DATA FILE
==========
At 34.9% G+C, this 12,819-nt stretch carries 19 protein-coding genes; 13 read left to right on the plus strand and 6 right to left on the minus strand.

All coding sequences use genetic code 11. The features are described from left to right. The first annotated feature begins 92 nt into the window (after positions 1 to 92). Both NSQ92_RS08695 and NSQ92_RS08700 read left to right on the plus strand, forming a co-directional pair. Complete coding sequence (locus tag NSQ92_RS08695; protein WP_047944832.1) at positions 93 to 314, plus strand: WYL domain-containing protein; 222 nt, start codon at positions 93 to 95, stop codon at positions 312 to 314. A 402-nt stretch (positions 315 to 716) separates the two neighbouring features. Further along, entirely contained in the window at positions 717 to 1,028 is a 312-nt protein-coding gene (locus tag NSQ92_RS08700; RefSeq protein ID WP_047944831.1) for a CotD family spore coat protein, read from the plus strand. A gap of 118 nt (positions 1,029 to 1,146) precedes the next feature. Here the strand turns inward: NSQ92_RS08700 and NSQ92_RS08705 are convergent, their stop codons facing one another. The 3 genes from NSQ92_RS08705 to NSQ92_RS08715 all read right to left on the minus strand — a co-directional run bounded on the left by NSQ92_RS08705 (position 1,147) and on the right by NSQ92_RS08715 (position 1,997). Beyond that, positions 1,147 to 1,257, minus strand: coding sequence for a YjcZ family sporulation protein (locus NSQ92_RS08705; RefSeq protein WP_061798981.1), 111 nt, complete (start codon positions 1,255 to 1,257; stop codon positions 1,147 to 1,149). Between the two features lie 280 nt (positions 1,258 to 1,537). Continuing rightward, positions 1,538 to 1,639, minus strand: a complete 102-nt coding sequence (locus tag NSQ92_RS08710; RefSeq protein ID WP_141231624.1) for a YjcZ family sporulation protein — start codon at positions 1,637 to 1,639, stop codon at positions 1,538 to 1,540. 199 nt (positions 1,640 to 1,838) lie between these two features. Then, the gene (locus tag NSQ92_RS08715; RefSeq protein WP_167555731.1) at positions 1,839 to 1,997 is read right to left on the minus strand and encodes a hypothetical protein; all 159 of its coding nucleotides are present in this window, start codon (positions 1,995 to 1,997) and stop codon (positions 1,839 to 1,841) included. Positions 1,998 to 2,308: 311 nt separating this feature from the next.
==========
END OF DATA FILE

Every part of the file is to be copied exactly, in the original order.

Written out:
At 34.9% G+C, this 12,819-nt stretch carries 19 protein-coding genes; 13 read left to right on the plus strand and 6 right to left on the minus strand.

All coding sequences use genetic code 11. The features are described from left to right. The first annotated feature begins 92 nt into the window (after positions 1 to 92). Both NSQ92_RS08695 and NSQ92_RS08700 read left to right on the plus strand, forming a co-directional pair. Complete coding sequence (locus tag NSQ92_RS08695; protein WP_047944832.1) at positions 93 to 314, plus strand: WYL domain-containing protein; 222 nt, start codon at positions 93 to 95, stop codon at positions 312 to 314. A 402-nt stretch (positions 315 to 716) separates the two neighbouring features. Further along, entirely contained in the window at positions 717 to 1,028 is a 312-nt protein-coding gene (locus tag NSQ92_RS08700; RefSeq protein ID WP_047944831.1) for a CotD family spore coat protein, read from the plus strand. A gap of 118 nt (positions 1,029 to 1,146) precedes the next feature. Here the strand turns inward: NSQ92_RS08700 and NSQ92_RS08705 are convergent, their stop codons facing one another. The 3 genes from NSQ92_RS08705 to NSQ92_RS08715 all read right to left on the minus strand — a co-directional run bounded on the left by NSQ92_RS08705 (position 1,147) and on the right by NSQ92_RS08715 (position 1,997). Beyond that, positions 1,147 to 1,257, minus strand: coding sequence for a YjcZ family sporulation protein (locus NSQ92_RS08705; RefSeq protein WP_061798981.1), 111 nt, complete (start codon positions 1,255 to 1,257; stop codon positions 1,147 to 1,149). Between the two features lie 280 nt (positions 1,258 to 1,537). Continuing rightward, positions 1,538 to 1,639, minus strand: a complete 102-nt coding sequence (locus tag NSQ92_RS08710; RefSeq protein ID WP_141231624.1) for a YjcZ family sporulation protein — start codon at positions 1,637 to 1,639, stop codon at positions 1,538 to 1,540. 199 nt (positions 1,640 to 1,838) lie between these two features. Then, the gene (locus tag NSQ92_RS08715; RefSeq protein WP_167555731.1) at positions 1,839 to 1,997 is read right to left on the minus strand and encodes a hypothetical protein; all 159 of its coding nucleotides are present in this window, start codon (positions 1,995 to 1,997) and stop codon (positions 1,839 to 1,841) included. Positions 1,998 to 2,308: 311 nt separating this feature from the next.